Jan 23, 2013 Philip Burgess
Consumer credit reports have yielded positive signs for retailers in recent months, and the trend continued in December.
After retail sales grew 0.4 percent in November, a Bloomberg survey of 83 economists reported a marginally positive sentiment about the final month of 2012, projecting a 0.2 percent increase from November to December. But recent statistics by the Commerce Departments found that retailers fared even better than expected, according to Bloomberg News.
"Consumers continue to spend at a decent pace," Russell Price, senior economist at Ameriprise Financial, told the news source. "We need faster job and income growth to allow the consumer to shift into higher gear."
Retail sales grew 0.5 percent between November and December, while 2012 reported a 5.2 percent year-over-year increase. The auto industry also continued its ascension back toward pre-recession numbers. Motor vehicle and parts dealers, for instance, saw a 2.7 percent increase from November to December.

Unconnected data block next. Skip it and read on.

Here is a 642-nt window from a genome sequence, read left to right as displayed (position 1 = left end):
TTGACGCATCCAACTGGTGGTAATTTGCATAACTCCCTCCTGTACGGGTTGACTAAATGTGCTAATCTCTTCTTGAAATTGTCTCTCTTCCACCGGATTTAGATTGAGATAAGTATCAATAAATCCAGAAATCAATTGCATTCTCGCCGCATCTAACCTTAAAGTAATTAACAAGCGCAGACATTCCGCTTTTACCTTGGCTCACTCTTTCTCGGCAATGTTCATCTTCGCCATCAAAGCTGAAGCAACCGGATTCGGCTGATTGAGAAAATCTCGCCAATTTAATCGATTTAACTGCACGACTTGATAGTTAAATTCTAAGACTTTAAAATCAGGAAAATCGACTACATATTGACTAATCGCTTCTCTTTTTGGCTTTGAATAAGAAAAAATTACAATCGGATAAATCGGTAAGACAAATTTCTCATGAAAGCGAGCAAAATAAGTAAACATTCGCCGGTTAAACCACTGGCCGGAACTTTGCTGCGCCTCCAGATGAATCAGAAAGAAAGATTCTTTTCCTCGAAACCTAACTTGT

"Both the economy and the industry have a bit underlying momentum that we expect to continue," said Mark Reuss, president of GM North America, according to Bloomberg.
However, the automotive sector is far from the only industry thriving. When excluding auto sales, retailers achieved a 0.3 percent increase during that time period, after dipping slightly between October and November. Clothing and department stores reported good numbers in December, jumping 1 percent and 0.3 percent, respectively, while bars and restaurant revenue increased 1.2 percent.
Meanwhile, an earlier consumer credit report by the Federal Reserve revealed that Americans took on $16 billion more in debt in November, marking the fourth consecutive month of consumer credit. Non-revolving debt, the sector that accounts for student and auto loans, grew $15.2 billion.
The $16 billion increase in consumer debt also outpaced an earlier Bloomberg forecast, which projected a $12.8 billion increase from October to November.